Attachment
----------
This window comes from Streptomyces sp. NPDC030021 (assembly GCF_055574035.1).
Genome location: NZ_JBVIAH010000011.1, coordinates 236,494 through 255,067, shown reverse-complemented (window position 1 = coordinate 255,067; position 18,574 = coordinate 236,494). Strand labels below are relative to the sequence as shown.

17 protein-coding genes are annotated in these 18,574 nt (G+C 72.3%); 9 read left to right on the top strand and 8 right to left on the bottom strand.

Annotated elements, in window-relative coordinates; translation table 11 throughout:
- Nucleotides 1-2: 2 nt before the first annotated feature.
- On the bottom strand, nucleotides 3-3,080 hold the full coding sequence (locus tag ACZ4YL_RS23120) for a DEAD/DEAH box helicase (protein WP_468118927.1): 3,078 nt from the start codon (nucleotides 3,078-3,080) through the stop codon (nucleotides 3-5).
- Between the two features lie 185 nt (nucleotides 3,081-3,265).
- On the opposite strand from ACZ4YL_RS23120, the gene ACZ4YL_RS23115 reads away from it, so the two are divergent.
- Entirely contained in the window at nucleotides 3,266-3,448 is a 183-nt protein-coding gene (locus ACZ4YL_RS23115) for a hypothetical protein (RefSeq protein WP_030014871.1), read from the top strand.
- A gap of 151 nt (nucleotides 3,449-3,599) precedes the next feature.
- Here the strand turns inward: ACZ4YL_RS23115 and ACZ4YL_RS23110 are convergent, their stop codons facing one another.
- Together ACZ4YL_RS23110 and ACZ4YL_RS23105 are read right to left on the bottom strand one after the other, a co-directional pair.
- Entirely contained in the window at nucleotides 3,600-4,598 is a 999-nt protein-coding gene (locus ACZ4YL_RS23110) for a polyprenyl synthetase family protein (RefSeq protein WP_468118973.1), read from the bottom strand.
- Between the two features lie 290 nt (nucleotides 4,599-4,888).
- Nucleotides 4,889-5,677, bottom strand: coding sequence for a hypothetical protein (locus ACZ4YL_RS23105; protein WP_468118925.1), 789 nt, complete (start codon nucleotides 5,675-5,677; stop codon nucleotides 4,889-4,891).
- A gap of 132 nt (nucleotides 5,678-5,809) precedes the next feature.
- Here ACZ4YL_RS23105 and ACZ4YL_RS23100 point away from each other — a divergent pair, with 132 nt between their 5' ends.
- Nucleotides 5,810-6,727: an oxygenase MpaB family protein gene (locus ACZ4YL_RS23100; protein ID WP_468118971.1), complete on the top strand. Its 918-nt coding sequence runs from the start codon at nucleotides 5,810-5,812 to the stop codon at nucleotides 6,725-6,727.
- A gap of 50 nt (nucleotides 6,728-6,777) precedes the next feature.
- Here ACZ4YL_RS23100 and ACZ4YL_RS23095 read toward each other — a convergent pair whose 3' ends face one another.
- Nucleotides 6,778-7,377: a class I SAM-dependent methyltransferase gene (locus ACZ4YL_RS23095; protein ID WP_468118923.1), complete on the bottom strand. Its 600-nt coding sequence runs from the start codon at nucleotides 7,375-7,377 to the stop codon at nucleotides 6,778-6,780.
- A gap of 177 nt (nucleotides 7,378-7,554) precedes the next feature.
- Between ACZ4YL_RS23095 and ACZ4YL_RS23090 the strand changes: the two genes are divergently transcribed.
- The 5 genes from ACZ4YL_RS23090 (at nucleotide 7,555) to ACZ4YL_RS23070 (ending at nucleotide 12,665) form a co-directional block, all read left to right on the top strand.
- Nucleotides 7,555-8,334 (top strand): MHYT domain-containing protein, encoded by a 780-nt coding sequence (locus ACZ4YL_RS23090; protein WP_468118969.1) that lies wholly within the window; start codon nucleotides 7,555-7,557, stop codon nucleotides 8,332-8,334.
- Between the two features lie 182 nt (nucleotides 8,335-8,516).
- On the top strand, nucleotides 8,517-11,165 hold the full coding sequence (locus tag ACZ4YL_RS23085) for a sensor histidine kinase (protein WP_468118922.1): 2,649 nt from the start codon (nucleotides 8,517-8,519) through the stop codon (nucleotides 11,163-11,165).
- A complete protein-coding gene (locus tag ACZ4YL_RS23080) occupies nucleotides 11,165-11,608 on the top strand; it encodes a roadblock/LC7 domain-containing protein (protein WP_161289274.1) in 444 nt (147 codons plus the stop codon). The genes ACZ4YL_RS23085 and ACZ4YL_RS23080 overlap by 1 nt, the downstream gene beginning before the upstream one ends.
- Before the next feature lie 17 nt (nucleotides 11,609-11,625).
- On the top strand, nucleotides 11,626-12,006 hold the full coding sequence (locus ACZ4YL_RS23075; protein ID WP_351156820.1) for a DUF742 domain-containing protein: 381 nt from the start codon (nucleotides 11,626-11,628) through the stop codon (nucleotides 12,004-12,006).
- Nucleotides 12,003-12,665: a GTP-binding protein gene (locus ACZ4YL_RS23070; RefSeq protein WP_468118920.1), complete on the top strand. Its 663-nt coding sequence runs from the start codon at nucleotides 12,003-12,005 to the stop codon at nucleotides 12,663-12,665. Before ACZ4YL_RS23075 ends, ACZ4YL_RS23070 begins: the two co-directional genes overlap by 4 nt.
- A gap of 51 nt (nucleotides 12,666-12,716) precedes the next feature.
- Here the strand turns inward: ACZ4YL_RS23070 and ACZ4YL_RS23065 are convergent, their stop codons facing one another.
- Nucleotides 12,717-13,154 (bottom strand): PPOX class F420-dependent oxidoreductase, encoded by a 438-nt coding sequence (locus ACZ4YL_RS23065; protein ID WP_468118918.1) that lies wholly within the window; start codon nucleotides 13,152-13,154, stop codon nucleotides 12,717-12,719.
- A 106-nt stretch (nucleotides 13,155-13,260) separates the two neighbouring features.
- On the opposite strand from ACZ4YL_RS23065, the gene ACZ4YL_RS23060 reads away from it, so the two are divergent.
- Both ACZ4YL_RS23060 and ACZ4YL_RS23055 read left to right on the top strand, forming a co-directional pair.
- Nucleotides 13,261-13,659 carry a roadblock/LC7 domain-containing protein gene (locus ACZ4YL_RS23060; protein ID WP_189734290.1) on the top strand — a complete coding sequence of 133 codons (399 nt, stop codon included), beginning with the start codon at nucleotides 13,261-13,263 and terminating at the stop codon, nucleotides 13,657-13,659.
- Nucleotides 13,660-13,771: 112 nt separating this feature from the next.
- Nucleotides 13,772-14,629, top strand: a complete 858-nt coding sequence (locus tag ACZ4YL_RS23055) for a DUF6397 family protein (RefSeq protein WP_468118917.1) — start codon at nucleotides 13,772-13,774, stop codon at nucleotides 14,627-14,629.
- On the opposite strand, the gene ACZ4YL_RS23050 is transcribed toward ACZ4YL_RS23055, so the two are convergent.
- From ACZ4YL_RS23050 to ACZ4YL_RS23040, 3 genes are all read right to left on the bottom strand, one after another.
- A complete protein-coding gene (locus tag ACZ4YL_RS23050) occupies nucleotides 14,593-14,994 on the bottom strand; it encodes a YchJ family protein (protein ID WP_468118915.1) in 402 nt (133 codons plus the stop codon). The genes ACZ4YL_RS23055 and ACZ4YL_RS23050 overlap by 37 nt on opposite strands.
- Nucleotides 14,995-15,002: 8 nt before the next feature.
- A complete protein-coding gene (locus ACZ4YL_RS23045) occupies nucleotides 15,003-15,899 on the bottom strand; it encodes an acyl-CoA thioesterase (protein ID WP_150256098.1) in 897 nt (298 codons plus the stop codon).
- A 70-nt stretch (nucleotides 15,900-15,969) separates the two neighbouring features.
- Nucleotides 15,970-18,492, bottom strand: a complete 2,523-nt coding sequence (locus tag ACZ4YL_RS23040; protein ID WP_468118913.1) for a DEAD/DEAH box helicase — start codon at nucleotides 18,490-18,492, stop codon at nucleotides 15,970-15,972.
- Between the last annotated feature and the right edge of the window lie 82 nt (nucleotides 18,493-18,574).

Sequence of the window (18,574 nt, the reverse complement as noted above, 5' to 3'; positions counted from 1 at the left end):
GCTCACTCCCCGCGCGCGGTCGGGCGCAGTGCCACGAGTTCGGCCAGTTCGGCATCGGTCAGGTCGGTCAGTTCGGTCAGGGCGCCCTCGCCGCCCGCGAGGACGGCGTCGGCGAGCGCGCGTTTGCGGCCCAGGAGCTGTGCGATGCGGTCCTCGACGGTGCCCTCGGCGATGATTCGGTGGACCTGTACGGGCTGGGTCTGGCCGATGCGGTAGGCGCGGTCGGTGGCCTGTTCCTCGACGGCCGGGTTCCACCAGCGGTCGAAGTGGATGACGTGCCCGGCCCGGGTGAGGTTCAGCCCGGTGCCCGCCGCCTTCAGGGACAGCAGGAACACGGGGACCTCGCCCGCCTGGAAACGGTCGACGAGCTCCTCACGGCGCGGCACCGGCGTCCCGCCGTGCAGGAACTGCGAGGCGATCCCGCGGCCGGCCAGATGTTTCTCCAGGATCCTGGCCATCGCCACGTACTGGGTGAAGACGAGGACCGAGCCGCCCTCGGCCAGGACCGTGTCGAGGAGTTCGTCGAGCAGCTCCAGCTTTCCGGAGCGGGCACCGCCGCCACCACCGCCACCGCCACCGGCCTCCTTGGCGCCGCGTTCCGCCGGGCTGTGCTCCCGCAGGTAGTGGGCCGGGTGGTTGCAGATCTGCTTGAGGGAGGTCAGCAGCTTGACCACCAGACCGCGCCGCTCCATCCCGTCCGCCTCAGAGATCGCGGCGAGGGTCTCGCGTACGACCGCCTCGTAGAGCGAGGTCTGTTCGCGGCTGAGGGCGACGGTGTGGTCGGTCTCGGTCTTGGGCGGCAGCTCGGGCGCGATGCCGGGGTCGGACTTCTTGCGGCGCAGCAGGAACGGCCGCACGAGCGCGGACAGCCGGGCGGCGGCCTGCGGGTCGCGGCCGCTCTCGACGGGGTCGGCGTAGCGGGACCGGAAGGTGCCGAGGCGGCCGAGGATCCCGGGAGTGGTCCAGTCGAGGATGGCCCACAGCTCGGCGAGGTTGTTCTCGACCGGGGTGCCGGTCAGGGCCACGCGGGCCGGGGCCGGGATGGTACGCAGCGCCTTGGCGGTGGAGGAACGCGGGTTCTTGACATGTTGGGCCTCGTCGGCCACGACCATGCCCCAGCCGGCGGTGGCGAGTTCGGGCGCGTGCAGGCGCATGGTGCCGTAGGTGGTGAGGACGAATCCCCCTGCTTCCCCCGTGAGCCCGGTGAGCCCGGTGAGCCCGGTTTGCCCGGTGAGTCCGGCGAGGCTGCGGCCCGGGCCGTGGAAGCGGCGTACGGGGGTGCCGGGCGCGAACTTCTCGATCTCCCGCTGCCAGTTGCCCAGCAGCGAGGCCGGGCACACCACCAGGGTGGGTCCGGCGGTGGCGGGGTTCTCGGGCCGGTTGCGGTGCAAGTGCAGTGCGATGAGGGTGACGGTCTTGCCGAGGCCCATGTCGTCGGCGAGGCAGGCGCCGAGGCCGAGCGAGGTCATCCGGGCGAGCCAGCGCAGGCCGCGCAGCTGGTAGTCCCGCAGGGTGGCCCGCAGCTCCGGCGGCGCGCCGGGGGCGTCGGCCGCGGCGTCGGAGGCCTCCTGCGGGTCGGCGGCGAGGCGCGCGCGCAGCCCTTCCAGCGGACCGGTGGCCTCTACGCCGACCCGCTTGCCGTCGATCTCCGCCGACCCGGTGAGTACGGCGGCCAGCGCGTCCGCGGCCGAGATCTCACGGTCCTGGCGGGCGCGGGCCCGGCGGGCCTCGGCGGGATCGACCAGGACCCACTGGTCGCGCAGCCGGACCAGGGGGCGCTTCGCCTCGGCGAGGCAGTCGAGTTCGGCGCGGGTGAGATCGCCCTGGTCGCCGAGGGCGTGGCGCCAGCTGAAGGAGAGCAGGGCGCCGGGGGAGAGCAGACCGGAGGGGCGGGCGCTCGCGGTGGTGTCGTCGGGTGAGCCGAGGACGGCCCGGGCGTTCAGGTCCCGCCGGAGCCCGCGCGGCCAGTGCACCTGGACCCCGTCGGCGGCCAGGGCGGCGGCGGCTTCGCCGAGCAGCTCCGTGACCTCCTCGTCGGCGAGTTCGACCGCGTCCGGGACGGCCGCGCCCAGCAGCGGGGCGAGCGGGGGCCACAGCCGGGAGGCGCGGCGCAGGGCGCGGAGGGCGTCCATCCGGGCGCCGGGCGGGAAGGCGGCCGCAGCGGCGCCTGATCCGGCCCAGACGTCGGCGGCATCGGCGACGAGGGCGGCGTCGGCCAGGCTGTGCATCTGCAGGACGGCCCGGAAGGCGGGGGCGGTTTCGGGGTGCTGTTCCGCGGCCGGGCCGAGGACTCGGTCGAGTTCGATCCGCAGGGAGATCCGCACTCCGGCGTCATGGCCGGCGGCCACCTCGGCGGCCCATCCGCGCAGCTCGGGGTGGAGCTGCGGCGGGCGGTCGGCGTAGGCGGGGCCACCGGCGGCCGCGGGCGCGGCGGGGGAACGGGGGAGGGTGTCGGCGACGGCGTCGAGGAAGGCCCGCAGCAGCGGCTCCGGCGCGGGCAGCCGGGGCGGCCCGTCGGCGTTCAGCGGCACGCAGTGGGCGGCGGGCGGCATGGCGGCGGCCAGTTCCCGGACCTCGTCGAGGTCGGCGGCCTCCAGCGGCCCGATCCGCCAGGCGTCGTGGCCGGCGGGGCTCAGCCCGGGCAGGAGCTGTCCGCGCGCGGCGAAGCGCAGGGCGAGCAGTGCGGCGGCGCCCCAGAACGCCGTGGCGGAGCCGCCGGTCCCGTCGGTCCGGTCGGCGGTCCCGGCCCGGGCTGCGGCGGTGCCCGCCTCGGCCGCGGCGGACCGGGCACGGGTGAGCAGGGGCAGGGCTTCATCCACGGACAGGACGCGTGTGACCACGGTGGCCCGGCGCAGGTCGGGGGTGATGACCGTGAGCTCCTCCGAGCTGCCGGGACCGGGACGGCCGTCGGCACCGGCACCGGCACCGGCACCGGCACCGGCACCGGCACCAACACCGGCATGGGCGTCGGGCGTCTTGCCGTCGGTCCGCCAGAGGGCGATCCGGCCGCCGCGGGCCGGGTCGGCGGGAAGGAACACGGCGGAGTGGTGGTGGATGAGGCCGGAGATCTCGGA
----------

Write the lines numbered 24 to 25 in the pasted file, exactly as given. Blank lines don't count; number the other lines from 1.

- The 5 genes from ACZ4YL_RS23090 (at nucleotide 7,555) to ACZ4YL_RS23070 (ending at nucleotide 12,665) form a co-directional block, all read left to right on the top strand.
- Nucleotides 7,555-8,334 (top strand): MHYT domain-containing protein, encoded by a 780-nt coding sequence (locus ACZ4YL_RS23090; protein WP_468118969.1) that lies wholly within the window; start codon nucleotides 7,555-7,557, stop codon nucleotides 8,332-8,334.